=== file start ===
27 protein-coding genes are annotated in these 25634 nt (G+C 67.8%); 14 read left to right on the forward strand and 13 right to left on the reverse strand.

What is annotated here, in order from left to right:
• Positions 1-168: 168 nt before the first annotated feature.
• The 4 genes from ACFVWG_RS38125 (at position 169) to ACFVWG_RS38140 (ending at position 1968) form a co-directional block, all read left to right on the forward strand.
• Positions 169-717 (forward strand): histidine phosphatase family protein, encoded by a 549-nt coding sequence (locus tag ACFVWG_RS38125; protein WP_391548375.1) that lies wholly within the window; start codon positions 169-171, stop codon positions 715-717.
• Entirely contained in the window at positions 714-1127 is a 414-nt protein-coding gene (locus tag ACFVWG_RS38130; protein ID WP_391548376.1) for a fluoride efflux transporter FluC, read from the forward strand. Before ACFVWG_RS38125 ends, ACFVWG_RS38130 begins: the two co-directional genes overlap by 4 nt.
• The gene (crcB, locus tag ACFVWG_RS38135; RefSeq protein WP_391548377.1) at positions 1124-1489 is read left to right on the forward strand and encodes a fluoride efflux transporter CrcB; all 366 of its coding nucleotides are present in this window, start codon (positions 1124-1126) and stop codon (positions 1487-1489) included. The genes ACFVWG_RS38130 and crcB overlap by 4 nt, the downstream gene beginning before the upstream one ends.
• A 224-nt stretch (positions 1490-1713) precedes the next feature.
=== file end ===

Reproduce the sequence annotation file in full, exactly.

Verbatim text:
27 protein-coding genes are annotated in these 25634 nt (G+C 67.8%); 14 read left to right on the forward strand and 13 right to left on the reverse strand.

What is annotated here, in order from left to right:
• Positions 1-168: 168 nt before the first annotated feature.
• The 4 genes from ACFVWG_RS38125 (at position 169) to ACFVWG_RS38140 (ending at position 1968) form a co-directional block, all read left to right on the forward strand.
• Positions 169-717 (forward strand): histidine phosphatase family protein, encoded by a 549-nt coding sequence (locus tag ACFVWG_RS38125; protein WP_391548375.1) that lies wholly within the window; start codon positions 169-171, stop codon positions 715-717.
• Entirely contained in the window at positions 714-1127 is a 414-nt protein-coding gene (locus tag ACFVWG_RS38130; protein ID WP_391548376.1) for a fluoride efflux transporter FluC, read from the forward strand. Before ACFVWG_RS38125 ends, ACFVWG_RS38130 begins: the two co-directional genes overlap by 4 nt.
• The gene (crcB, locus tag ACFVWG_RS38135; RefSeq protein WP_391548377.1) at positions 1124-1489 is read left to right on the forward strand and encodes a fluoride efflux transporter CrcB; all 366 of its coding nucleotides are present in this window, start codon (positions 1124-1126) and stop codon (positions 1487-1489) included. The genes ACFVWG_RS38130 and crcB overlap by 4 nt, the downstream gene beginning before the upstream one ends.
• A 224-nt stretch (positions 1490-1713) precedes the next feature.